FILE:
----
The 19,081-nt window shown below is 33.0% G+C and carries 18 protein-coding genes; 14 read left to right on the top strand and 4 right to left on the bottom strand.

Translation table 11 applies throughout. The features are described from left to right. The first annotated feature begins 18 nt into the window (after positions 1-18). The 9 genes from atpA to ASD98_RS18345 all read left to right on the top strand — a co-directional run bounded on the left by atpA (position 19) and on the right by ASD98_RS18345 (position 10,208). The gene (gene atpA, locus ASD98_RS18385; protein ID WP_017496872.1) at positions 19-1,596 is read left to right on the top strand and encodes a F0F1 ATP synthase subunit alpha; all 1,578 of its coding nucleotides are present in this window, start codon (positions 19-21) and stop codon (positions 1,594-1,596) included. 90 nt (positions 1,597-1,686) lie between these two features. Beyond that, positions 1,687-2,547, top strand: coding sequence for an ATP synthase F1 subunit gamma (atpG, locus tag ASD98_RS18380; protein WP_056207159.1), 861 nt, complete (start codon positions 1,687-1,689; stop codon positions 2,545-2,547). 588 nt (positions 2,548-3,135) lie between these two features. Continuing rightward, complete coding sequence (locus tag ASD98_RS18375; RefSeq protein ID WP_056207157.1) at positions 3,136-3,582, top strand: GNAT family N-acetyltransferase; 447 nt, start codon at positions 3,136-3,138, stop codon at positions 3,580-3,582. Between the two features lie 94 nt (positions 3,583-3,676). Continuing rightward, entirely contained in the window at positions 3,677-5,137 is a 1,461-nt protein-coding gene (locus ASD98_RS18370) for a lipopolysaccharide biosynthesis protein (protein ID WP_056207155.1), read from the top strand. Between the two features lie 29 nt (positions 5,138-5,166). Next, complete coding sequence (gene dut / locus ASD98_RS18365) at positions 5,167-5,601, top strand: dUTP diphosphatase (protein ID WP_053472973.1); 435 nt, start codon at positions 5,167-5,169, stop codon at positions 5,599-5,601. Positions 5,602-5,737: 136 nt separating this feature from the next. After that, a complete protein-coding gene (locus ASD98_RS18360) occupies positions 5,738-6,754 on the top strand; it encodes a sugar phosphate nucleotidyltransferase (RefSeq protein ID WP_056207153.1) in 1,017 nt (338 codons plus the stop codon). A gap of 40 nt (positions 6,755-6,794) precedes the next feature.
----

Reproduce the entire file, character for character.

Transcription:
The 19,081-nt window shown below is 33.0% G+C and carries 18 protein-coding genes; 14 read left to right on the top strand and 4 right to left on the bottom strand.

Translation table 11 applies throughout. The features are described from left to right. The first annotated feature begins 18 nt into the window (after positions 1-18). The 9 genes from atpA to ASD98_RS18345 all read left to right on the top strand — a co-directional run bounded on the left by atpA (position 19) and on the right by ASD98_RS18345 (position 10,208). The gene (gene atpA, locus ASD98_RS18385; protein ID WP_017496872.1) at positions 19-1,596 is read left to right on the top strand and encodes a F0F1 ATP synthase subunit alpha; all 1,578 of its coding nucleotides are present in this window, start codon (positions 19-21) and stop codon (positions 1,594-1,596) included. 90 nt (positions 1,597-1,686) lie between these two features. Beyond that, positions 1,687-2,547, top strand: coding sequence for an ATP synthase F1 subunit gamma (atpG, locus tag ASD98_RS18380; protein WP_056207159.1), 861 nt, complete (start codon positions 1,687-1,689; stop codon positions 2,545-2,547). 588 nt (positions 2,548-3,135) lie between these two features. Continuing rightward, complete coding sequence (locus tag ASD98_RS18375; RefSeq protein ID WP_056207157.1) at positions 3,136-3,582, top strand: GNAT family N-acetyltransferase; 447 nt, start codon at positions 3,136-3,138, stop codon at positions 3,580-3,582. Between the two features lie 94 nt (positions 3,583-3,676). Continuing rightward, entirely contained in the window at positions 3,677-5,137 is a 1,461-nt protein-coding gene (locus ASD98_RS18370) for a lipopolysaccharide biosynthesis protein (protein ID WP_056207155.1), read from the top strand. Between the two features lie 29 nt (positions 5,138-5,166). Next, complete coding sequence (gene dut / locus ASD98_RS18365) at positions 5,167-5,601, top strand: dUTP diphosphatase (protein ID WP_053472973.1); 435 nt, start codon at positions 5,167-5,169, stop codon at positions 5,599-5,601. Positions 5,602-5,737: 136 nt separating this feature from the next. After that, a complete protein-coding gene (locus ASD98_RS18360) occupies positions 5,738-6,754 on the top strand; it encodes a sugar phosphate nucleotidyltransferase (RefSeq protein ID WP_056207153.1) in 1,017 nt (338 codons plus the stop codon). A gap of 40 nt (positions 6,755-6,794) precedes the next feature.